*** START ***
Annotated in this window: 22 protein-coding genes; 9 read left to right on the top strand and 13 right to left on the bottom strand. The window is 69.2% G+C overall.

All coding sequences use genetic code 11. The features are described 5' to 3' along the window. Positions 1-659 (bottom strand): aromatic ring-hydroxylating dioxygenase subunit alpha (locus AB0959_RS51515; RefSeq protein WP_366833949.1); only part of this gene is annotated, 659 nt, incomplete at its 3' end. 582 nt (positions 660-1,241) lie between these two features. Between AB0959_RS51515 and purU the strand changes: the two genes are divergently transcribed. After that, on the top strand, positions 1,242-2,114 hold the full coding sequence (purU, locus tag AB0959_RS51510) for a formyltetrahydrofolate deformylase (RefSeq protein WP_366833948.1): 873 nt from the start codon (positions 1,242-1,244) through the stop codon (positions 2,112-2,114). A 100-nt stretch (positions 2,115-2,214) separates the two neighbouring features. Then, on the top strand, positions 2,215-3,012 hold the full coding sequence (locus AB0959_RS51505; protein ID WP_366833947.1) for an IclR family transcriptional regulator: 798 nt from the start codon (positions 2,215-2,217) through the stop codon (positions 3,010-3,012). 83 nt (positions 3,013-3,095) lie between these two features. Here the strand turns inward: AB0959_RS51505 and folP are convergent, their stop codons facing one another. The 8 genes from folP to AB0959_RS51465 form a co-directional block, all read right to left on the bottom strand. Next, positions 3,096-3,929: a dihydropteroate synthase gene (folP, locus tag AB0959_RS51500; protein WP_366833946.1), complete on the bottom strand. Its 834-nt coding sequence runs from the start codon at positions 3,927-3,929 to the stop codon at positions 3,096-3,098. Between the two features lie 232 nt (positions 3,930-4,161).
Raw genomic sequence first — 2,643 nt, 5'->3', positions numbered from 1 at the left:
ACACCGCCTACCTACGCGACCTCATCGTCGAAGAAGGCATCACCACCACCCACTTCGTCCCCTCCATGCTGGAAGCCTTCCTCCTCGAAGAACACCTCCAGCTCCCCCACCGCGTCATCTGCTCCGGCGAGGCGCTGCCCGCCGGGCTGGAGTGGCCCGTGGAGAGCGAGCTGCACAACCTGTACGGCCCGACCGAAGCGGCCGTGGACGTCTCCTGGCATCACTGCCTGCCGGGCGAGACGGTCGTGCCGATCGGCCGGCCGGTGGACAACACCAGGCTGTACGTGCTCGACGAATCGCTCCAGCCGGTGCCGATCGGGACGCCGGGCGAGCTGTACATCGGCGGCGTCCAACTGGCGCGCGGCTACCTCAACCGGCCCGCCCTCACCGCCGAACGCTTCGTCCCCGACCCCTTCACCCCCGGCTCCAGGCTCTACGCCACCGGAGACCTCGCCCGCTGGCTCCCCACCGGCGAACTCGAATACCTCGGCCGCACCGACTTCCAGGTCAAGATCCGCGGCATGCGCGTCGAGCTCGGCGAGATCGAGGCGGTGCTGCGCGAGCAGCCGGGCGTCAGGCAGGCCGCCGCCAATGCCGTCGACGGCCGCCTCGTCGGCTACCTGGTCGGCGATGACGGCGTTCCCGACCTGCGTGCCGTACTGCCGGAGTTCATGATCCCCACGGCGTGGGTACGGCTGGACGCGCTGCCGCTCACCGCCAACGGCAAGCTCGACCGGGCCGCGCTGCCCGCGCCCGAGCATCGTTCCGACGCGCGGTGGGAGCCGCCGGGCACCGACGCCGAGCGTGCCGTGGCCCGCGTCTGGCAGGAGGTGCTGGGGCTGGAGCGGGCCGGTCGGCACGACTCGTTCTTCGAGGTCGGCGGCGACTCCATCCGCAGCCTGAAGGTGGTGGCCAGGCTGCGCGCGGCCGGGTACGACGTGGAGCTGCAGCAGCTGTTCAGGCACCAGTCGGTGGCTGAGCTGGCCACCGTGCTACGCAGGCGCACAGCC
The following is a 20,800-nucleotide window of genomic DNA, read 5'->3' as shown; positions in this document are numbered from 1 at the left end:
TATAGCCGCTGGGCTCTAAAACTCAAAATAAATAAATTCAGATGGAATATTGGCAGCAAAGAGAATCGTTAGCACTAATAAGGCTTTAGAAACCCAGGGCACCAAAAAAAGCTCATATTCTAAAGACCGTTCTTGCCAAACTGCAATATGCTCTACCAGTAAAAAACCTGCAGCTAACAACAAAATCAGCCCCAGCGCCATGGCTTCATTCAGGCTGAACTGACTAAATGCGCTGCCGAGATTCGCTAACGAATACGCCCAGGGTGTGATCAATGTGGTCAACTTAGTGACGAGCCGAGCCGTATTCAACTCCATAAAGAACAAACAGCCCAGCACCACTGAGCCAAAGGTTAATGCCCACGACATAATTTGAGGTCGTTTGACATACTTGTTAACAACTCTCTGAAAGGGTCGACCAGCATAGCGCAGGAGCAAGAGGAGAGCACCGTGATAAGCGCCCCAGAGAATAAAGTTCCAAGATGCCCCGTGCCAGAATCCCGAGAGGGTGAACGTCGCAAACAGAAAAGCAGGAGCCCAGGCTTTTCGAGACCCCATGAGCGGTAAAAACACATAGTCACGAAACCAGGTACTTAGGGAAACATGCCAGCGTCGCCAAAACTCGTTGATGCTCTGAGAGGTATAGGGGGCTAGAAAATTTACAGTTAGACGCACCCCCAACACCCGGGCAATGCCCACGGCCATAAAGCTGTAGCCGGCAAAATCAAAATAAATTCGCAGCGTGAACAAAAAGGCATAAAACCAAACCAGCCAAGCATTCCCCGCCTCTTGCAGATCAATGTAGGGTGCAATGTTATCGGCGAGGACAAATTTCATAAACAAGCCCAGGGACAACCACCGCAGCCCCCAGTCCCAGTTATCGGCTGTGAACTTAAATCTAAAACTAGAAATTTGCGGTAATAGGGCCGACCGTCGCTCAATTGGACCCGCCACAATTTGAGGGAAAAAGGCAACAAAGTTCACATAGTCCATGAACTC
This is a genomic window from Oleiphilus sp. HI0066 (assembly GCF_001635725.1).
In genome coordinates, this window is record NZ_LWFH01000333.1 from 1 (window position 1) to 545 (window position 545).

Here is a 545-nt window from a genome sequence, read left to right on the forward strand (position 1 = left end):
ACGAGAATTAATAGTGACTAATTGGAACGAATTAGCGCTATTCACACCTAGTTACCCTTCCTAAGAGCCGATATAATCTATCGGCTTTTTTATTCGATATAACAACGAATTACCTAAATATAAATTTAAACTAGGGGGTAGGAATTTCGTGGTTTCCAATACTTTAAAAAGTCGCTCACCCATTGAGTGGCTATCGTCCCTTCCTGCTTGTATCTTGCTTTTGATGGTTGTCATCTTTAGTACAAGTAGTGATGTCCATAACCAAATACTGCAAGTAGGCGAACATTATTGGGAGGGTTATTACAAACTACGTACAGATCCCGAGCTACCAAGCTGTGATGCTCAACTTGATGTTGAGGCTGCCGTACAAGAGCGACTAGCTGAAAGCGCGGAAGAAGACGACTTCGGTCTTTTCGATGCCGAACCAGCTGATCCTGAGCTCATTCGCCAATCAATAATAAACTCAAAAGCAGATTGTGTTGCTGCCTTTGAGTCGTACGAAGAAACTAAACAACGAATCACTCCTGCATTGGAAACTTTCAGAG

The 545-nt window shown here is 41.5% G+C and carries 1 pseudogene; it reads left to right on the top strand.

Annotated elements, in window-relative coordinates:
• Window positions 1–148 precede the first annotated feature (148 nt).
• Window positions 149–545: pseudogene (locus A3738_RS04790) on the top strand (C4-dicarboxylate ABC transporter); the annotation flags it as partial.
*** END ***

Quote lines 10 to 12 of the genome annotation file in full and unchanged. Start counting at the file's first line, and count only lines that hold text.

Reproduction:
ACGAGAATTAATAGTGACTAATTGGAACGAATTAGCGCTATTCACACCTAGTTACCCTTCCTAAGAGCCGATATAATCTATCGGCTTTTTTATTCGATATAACAACGAATTACCTAAATATAAATTTAAACTAGGGGGTAGGAATTTCGTGGTTTCCAATACTTTAAAAAGTCGCTCACCCATTGAGTGGCTATCGTCCCTTCCTGCTTGTATCTTGCTTTTGATGGTTGTCATCTTTAGTACAAGTAGTGATGTCCATAACCAAATACTGCAAGTAGGCGAACATTATTGGGAGGGTTATTACAAACTACGTACAGATCCCGAGCTACCAAGCTGTGATGCTCAACTTGATGTTGAGGCTGCCGTACAAGAGCGACTAGCTGAAAGCGCGGAAGAAGACGACTTCGGTCTTTTCGATGCCGAACCAGCTGATCCTGAGCTCATTCGCCAATCAATAATAAACTCAAAAGCAGATTGTGTTGCTGCCTTTGAGTCGTACGAAGAAACTAAACAACGAATCACTCCTGCATTGGAAACTTTCAGAG

The 545-nt window shown here is 41.5% G+C and carries 1 pseudogene; it reads left to right on the top strand.

Annotated elements, in window-relative coordinates: